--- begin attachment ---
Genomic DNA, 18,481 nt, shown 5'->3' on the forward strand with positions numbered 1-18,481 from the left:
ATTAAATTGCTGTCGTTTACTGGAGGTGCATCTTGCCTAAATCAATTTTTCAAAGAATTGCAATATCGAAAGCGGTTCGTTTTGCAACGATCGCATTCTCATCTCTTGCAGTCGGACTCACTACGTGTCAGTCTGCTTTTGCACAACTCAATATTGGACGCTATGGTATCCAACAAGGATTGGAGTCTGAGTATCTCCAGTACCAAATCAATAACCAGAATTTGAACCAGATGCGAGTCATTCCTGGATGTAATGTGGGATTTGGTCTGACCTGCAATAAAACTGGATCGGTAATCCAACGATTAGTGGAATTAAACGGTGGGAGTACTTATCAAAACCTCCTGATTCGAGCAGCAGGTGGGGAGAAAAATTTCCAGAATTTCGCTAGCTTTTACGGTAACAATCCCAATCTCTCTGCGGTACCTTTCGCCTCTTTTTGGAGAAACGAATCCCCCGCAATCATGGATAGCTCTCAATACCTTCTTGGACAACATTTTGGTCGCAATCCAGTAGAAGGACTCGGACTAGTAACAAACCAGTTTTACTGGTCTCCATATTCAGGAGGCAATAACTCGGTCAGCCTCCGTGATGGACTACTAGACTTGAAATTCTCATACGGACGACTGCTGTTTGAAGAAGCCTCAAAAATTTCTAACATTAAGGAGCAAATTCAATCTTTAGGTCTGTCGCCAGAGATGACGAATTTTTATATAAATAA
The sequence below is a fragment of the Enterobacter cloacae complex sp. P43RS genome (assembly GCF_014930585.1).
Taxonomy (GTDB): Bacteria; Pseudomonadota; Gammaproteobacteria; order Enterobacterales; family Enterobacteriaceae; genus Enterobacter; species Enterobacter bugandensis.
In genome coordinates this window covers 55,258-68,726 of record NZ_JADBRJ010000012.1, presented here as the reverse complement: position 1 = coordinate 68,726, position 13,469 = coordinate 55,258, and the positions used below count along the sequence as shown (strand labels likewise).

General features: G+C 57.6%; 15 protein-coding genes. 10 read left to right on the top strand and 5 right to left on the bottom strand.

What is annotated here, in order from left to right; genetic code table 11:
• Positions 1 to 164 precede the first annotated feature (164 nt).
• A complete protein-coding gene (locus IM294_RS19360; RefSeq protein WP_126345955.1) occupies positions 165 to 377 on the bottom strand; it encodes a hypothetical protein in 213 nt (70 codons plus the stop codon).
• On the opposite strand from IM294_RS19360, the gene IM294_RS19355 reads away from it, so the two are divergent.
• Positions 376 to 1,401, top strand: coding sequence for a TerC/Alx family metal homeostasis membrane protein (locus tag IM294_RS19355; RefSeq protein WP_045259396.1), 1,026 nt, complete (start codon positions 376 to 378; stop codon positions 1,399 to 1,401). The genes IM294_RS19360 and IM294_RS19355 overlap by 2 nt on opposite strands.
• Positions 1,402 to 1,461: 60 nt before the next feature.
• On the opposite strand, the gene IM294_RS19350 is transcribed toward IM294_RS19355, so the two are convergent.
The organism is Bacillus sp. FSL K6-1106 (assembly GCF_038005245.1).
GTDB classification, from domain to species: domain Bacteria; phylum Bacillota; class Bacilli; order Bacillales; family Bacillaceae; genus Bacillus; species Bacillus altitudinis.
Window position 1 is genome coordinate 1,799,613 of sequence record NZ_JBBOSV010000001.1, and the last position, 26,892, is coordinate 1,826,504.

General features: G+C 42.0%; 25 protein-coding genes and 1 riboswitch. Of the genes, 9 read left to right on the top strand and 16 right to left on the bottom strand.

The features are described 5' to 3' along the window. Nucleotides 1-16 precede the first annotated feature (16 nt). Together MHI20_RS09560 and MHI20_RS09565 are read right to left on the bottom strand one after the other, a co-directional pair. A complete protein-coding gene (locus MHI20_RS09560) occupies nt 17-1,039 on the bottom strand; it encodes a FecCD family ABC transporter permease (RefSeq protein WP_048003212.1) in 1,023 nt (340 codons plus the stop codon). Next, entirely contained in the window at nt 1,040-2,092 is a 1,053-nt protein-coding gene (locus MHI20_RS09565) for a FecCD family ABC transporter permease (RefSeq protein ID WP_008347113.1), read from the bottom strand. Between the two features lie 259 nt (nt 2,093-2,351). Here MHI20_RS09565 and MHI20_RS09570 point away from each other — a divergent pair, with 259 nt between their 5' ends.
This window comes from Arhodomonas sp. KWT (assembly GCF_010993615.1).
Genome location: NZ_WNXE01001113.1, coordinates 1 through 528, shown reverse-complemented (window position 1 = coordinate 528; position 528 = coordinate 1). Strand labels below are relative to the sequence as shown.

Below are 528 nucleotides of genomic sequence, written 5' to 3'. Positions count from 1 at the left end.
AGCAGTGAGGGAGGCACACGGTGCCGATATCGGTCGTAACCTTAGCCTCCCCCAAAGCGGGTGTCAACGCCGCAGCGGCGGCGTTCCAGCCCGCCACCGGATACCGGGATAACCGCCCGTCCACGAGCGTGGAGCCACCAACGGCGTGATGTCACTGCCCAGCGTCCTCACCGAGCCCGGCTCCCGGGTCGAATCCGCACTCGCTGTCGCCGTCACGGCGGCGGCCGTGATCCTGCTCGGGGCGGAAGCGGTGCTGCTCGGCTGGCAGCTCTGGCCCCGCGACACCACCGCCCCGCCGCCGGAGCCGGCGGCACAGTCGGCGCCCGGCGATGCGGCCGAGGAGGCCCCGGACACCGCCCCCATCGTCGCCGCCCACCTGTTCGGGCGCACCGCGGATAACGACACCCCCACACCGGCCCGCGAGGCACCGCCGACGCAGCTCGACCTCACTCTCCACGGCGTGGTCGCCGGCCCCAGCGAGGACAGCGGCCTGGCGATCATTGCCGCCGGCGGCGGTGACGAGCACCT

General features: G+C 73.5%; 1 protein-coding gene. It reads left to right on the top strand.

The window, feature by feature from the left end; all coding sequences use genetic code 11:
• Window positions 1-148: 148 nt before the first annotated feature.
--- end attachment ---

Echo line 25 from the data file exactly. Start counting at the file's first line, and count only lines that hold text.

• Window positions 1-148: 148 nt before the first annotated feature.